Catalyst 6500 Release 12.2SY Software Configuration Guide
Denial of Service (DoS) Protection
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Denial of Service (DoS) Protection

Table Of Contents

Denial of Service (DoS) Protection

Security ACLs and VACLs

QoS Rate Limiting

Global Protocol Packet Policing

Prerequisites for Global Protocol Packet Policing

Restrictions for Global Protocol Packet Policing

Information About Global Protocol Packet Policing

How to Configure Single-Command Global Protocol Packet Policing

How to Configure Policy-Based Global Protocol Packet Policing

Configuring a Global Protocol Packet Policing Policy Map

Unicast Reverse Path Forwarding (uRPF) Check

Prerequisites for uRPF Check

Restrictions for uRPF Check

Information about uRPF Check

How to Configure Unicast RPF Check

Configuring the Unicast RPF Check Mode

Enabling Self-Pinging

Configuring Sticky ARP

Monitoring Packet Drop Statistics

Prerequisites for Packet Drop Statistics

Restrictions for Packet Drop Statistics

Information About Packet Drop Statistics

How to Monitor Dropped Packets

Using show Commands

Using SPAN

Using VACL Capture


Denial of Service (DoS) Protection


Security ACLs and VACLs

QoS Rate Limiting

Global Protocol Packet Policing

Unicast Reverse Path Forwarding (uRPF) Check

Configuring Sticky ARP

Monitoring Packet Drop Statistics


NoteFor complete syntax and usage information for the commands used in this chapter, see these publications:

http://www.cisco.com/en/US/products/ps9536/prod_command_reference_list.html

Cisco IOS Release 12.2SY supports only Ethernet interfaces. Cisco IOS Release 12.2SY does not support any WAN features or commands.

Also see:

Chapter 69 "MAC Address-Based Traffic Blocking"

Chapter 78 "Traffic Storm Control"

Chapter 74 "Control Plane Policing (CoPP)"

http://www.cisco.com/en/US/docs/ios-xml/ios/security/config_library/12-2sy/secdata-12-2sy-library.html



Tip For additional information about Cisco Catalyst 6500 Series Switches (including configuration examples and troubleshooting information), see the documents listed on this page:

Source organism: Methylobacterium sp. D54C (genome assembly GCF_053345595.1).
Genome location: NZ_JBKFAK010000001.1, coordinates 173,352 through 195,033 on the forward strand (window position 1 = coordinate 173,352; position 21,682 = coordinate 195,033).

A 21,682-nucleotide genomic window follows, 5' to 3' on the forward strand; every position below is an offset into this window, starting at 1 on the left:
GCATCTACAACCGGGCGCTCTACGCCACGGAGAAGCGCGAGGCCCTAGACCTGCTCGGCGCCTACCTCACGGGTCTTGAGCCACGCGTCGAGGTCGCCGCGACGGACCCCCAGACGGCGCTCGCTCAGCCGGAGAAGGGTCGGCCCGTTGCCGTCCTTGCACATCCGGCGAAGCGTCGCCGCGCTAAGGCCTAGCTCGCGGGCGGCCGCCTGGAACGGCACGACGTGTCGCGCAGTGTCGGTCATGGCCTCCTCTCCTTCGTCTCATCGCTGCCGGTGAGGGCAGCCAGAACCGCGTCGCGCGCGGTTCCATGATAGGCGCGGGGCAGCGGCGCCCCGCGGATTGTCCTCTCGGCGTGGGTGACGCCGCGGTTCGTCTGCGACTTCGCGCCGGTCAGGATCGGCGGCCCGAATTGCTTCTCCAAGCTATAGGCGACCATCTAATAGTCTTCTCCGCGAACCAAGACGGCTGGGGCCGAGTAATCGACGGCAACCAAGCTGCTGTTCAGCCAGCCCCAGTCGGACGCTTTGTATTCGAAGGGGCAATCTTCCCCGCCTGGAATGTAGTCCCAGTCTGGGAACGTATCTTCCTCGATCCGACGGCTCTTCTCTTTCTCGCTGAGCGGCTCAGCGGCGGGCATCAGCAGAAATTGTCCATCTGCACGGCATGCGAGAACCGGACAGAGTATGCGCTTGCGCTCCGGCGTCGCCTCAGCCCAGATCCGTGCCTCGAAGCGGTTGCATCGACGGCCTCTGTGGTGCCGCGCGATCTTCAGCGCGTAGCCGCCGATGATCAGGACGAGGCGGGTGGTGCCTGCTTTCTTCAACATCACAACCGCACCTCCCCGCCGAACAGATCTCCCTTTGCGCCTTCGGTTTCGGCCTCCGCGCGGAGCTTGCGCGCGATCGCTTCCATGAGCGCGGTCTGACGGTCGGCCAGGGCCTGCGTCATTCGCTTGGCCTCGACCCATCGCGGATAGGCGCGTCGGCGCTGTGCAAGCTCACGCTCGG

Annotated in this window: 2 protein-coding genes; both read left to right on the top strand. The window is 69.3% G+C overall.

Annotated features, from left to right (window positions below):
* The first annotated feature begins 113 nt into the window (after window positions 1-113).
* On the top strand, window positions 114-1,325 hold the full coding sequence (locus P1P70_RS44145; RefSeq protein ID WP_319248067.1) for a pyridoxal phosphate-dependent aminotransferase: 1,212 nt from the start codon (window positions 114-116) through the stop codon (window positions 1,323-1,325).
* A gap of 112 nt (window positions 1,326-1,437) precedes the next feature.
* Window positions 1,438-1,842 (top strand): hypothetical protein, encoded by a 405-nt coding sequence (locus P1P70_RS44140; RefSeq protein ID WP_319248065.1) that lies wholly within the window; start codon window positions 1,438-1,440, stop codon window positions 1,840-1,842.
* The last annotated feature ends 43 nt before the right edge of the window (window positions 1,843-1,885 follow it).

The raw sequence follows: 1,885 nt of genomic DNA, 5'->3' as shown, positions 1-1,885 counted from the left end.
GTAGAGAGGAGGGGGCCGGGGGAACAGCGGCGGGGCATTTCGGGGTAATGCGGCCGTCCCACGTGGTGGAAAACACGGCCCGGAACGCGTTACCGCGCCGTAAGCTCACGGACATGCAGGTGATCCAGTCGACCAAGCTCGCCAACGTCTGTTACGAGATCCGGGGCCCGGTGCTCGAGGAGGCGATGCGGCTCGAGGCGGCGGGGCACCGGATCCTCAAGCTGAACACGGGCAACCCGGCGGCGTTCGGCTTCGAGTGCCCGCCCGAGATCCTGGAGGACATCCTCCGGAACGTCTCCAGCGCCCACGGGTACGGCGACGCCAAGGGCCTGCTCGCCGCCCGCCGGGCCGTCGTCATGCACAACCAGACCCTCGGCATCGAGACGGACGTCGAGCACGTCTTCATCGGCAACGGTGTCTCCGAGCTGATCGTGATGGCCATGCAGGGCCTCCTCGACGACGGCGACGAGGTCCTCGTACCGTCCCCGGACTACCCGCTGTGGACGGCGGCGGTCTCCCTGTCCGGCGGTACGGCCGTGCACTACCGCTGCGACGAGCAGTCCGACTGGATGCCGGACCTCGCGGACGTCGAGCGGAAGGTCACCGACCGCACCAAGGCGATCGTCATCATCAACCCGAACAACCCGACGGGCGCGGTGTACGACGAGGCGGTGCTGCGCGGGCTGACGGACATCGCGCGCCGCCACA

http://www.cisco.com/en/US/products/hw/switches/ps708/tsd_products_support_series_home.html

Participate in the Technical Documentation Ideas forum


Security ACLs and VACLs

If the network is under a DoS attack, ACLs can be an efficient method for dropping the DoS packets before they reach the intended target. Use security ACLs if an attack is detected from a particular host.

In this example, the host 10.1.1.10 and all traffic from that host is denied:

Router(config)# access-list 101 deny ip host 10.1.1.10 any
Router(config)# access-list 101 permit ip any any
 
   

Security ACLs also protect against the spoofing of addresses. For example, assume that a source address A is on the inside of a network and a switch interface that is pointing to the Internet. You can apply an inbound ACL on the switch Internet interface that denies all addresses with a source of A (the inside address). This action stops attacks where the attackers spoof inside source addresses. When the packet arrives at the switch interface, it matches on that ACL and drops the packet before it causes damage.

When the switch is used with a Cisco Intrusion Detection Module (CIDM), you can dynamically install the security ACL as a response to the detection of the attack by the sensing engine.

VACLs are a security enforcement tool based on Layer 2, Layer 3, and Layer 4 information. The result of a VACL lookup against a packet can be a permit, a deny, a permit and capture, or a redirect. When you associate a VACL with a particular VLAN, all traffic must be permitted by the VACL before the traffic is allowed into the VLAN. VACLs are enforced in hardware, so there is no performance penalty for applying VACLs to a VLAN.

See Chapter 66 "Cisco IOS ACL Support," and Chapter 71 "VLAN ACLs (VACLs)."

QoS Rate Limiting

QoS ACLs limit the amount of a particular type of traffic that is processed by the RP. If a DoS attack is initiated against the RP, QoS ACLs can prevent the DoS traffic from reaching the RP data path and congesting it. The PFC and DFCs perform QoS in hardware, which offers an efficient means of limiting DoS traffic (once that traffic has been identified) to protect the switch from impacting the RP.